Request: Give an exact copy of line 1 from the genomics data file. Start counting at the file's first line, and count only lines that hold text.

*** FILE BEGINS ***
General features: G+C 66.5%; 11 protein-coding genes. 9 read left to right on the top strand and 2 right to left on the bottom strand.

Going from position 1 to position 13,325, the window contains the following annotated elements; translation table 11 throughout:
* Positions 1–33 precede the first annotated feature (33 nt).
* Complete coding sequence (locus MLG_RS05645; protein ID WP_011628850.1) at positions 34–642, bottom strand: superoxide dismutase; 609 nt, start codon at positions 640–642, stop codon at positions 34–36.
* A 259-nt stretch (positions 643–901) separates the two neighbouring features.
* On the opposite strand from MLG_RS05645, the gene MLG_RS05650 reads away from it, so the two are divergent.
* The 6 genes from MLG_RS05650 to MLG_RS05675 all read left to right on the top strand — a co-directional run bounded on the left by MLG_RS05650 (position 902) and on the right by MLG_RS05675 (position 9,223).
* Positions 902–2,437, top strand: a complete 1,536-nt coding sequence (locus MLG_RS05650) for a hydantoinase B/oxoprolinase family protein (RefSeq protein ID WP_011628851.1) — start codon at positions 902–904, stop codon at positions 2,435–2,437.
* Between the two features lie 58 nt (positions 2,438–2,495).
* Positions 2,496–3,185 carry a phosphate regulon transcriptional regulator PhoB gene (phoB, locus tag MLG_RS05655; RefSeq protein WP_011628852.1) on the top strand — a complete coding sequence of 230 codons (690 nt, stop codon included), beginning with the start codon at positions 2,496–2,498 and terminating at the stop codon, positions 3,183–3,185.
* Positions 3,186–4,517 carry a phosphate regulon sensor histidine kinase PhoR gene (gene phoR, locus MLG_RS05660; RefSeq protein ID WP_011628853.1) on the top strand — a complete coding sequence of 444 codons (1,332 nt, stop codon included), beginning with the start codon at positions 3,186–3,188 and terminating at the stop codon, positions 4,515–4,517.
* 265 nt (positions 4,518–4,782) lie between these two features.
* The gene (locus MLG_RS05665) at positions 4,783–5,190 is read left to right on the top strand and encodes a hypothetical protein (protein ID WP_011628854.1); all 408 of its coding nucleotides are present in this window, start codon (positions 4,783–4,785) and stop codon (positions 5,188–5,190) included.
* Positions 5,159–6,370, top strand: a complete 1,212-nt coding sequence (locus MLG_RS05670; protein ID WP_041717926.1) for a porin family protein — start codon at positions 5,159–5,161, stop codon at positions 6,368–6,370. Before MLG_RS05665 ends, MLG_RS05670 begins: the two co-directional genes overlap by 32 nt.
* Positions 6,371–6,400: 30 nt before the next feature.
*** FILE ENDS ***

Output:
General features: G+C 66.5%; 11 protein-coding genes. 9 read left to right on the top strand and 2 right to left on the bottom strand.